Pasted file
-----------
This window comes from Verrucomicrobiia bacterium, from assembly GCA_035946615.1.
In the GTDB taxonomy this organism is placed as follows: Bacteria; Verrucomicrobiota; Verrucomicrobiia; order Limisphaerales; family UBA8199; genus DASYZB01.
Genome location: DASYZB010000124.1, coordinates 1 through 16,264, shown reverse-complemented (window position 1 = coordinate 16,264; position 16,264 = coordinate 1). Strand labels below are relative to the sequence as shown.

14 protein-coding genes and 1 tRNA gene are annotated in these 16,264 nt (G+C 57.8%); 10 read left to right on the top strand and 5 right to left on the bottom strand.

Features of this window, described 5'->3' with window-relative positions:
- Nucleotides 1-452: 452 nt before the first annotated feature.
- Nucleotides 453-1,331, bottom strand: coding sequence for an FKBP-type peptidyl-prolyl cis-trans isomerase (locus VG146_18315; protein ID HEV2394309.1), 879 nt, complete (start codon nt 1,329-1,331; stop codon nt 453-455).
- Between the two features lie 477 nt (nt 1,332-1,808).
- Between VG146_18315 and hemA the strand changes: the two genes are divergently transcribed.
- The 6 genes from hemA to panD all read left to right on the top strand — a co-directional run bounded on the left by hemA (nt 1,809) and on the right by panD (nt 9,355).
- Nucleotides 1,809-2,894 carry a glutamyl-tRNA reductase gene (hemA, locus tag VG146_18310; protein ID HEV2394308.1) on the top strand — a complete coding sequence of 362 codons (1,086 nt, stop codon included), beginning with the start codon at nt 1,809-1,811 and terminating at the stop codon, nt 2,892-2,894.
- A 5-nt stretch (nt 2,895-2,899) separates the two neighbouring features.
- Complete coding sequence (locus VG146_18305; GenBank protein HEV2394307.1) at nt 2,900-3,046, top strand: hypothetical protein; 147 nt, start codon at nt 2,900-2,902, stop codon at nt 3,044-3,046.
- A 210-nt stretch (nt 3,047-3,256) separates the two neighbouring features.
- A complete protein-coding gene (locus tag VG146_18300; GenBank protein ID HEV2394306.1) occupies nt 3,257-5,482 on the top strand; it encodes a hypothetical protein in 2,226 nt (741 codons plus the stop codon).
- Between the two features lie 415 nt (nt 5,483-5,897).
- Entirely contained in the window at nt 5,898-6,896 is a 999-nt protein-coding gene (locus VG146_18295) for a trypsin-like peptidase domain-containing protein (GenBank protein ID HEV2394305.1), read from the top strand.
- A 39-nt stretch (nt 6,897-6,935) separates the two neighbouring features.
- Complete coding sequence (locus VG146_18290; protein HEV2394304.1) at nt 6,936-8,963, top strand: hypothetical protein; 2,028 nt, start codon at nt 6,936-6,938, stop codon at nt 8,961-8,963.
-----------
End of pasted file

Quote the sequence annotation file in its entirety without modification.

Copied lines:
This window comes from Verrucomicrobiia bacterium, from assembly GCA_035946615.1.
In the GTDB taxonomy this organism is placed as follows: Bacteria; Verrucomicrobiota; Verrucomicrobiia; order Limisphaerales; family UBA8199; genus DASYZB01.
Genome location: DASYZB010000124.1, coordinates 1 through 16,264, shown reverse-complemented (window position 1 = coordinate 16,264; position 16,264 = coordinate 1). Strand labels below are relative to the sequence as shown.

14 protein-coding genes and 1 tRNA gene are annotated in these 16,264 nt (G+C 57.8%); 10 read left to right on the top strand and 5 right to left on the bottom strand.

Features of this window, described 5'->3' with window-relative positions:
- Nucleotides 1-452: 452 nt before the first annotated feature.
- Nucleotides 453-1,331, bottom strand: coding sequence for an FKBP-type peptidyl-prolyl cis-trans isomerase (locus VG146_18315; protein ID HEV2394309.1), 879 nt, complete (start codon nt 1,329-1,331; stop codon nt 453-455).
- Between the two features lie 477 nt (nt 1,332-1,808).
- Between VG146_18315 and hemA the strand changes: the two genes are divergently transcribed.
- The 6 genes from hemA to panD all read left to right on the top strand — a co-directional run bounded on the left by hemA (nt 1,809) and on the right by panD (nt 9,355).
- Nucleotides 1,809-2,894 carry a glutamyl-tRNA reductase gene (hemA, locus tag VG146_18310; protein ID HEV2394308.1) on the top strand — a complete coding sequence of 362 codons (1,086 nt, stop codon included), beginning with the start codon at nt 1,809-1,811 and terminating at the stop codon, nt 2,892-2,894.
- A 5-nt stretch (nt 2,895-2,899) separates the two neighbouring features.
- Complete coding sequence (locus VG146_18305; GenBank protein HEV2394307.1) at nt 2,900-3,046, top strand: hypothetical protein; 147 nt, start codon at nt 2,900-2,902, stop codon at nt 3,044-3,046.
- A 210-nt stretch (nt 3,047-3,256) separates the two neighbouring features.
- A complete protein-coding gene (locus tag VG146_18300; GenBank protein ID HEV2394306.1) occupies nt 3,257-5,482 on the top strand; it encodes a hypothetical protein in 2,226 nt (741 codons plus the stop codon).
- Between the two features lie 415 nt (nt 5,483-5,897).
- Entirely contained in the window at nt 5,898-6,896 is a 999-nt protein-coding gene (locus VG146_18295) for a trypsin-like peptidase domain-containing protein (GenBank protein ID HEV2394305.1), read from the top strand.
- A 39-nt stretch (nt 6,897-6,935) separates the two neighbouring features.
- Complete coding sequence (locus VG146_18290; protein HEV2394304.1) at nt 6,936-8,963, top strand: hypothetical protein; 2,028 nt, start codon at nt 6,936-6,938, stop codon at nt 8,961-8,963.